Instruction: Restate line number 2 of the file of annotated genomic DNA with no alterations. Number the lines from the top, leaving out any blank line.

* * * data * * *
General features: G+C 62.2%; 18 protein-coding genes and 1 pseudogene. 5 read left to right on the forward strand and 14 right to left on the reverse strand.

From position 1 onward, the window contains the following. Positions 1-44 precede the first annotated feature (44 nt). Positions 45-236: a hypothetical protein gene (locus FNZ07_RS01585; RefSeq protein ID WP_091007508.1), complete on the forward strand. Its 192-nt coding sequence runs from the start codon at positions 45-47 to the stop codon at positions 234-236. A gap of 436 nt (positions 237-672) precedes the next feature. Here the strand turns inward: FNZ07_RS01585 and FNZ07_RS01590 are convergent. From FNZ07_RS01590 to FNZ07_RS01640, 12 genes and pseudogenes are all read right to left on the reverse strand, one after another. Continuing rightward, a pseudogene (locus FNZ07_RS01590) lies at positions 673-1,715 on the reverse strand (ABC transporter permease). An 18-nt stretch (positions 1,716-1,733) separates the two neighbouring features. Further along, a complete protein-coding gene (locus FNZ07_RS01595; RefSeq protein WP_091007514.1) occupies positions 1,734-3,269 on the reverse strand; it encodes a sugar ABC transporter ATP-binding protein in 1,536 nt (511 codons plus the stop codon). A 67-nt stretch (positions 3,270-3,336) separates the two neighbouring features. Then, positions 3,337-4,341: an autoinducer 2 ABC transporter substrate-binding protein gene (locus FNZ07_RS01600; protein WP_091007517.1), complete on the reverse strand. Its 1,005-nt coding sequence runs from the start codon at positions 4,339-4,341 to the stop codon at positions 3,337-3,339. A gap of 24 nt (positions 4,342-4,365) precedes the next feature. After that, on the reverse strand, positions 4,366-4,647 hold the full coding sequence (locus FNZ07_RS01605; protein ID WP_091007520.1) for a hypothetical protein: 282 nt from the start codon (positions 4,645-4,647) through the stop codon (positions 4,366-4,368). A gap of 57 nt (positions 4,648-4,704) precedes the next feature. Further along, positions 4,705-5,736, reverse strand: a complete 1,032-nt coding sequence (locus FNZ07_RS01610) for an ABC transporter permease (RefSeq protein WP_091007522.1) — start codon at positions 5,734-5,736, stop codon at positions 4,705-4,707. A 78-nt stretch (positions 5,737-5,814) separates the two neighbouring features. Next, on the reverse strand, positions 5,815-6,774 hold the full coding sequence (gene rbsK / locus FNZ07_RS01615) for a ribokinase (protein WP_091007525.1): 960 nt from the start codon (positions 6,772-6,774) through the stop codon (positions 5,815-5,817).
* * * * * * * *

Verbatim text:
From position 1 onward, the window contains the following. Positions 1-44 precede the first annotated feature (44 nt). Positions 45-236: a hypothetical protein gene (locus FNZ07_RS01585; RefSeq protein ID WP_091007508.1), complete on the forward strand. Its 192-nt coding sequence runs from the start codon at positions 45-47 to the stop codon at positions 234-236. A gap of 436 nt (positions 237-672) precedes the next feature. Here the strand turns inward: FNZ07_RS01585 and FNZ07_RS01590 are convergent. From FNZ07_RS01590 to FNZ07_RS01640, 12 genes and pseudogenes are all read right to left on the reverse strand, one after another. Continuing rightward, a pseudogene (locus FNZ07_RS01590) lies at positions 673-1,715 on the reverse strand (ABC transporter permease). An 18-nt stretch (positions 1,716-1,733) separates the two neighbouring features. Further along, a complete protein-coding gene (locus FNZ07_RS01595; RefSeq protein WP_091007514.1) occupies positions 1,734-3,269 on the reverse strand; it encodes a sugar ABC transporter ATP-binding protein in 1,536 nt (511 codons plus the stop codon). A 67-nt stretch (positions 3,270-3,336) separates the two neighbouring features. Then, positions 3,337-4,341: an autoinducer 2 ABC transporter substrate-binding protein gene (locus FNZ07_RS01600; protein WP_091007517.1), complete on the reverse strand. Its 1,005-nt coding sequence runs from the start codon at positions 4,339-4,341 to the stop codon at positions 3,337-3,339. A gap of 24 nt (positions 4,342-4,365) precedes the next feature. After that, on the reverse strand, positions 4,366-4,647 hold the full coding sequence (locus FNZ07_RS01605; protein ID WP_091007520.1) for a hypothetical protein: 282 nt from the start codon (positions 4,645-4,647) through the stop codon (positions 4,366-4,368). A gap of 57 nt (positions 4,648-4,704) precedes the next feature. Further along, positions 4,705-5,736, reverse strand: a complete 1,032-nt coding sequence (locus FNZ07_RS01610) for an ABC transporter permease (RefSeq protein WP_091007522.1) — start codon at positions 5,734-5,736, stop codon at positions 4,705-4,707. A 78-nt stretch (positions 5,737-5,814) separates the two neighbouring features. Next, on the reverse strand, positions 5,815-6,774 hold the full coding sequence (gene rbsK / locus FNZ07_RS01615) for a ribokinase (protein WP_091007525.1): 960 nt from the start codon (positions 6,772-6,774) through the stop codon (positions 5,815-5,817).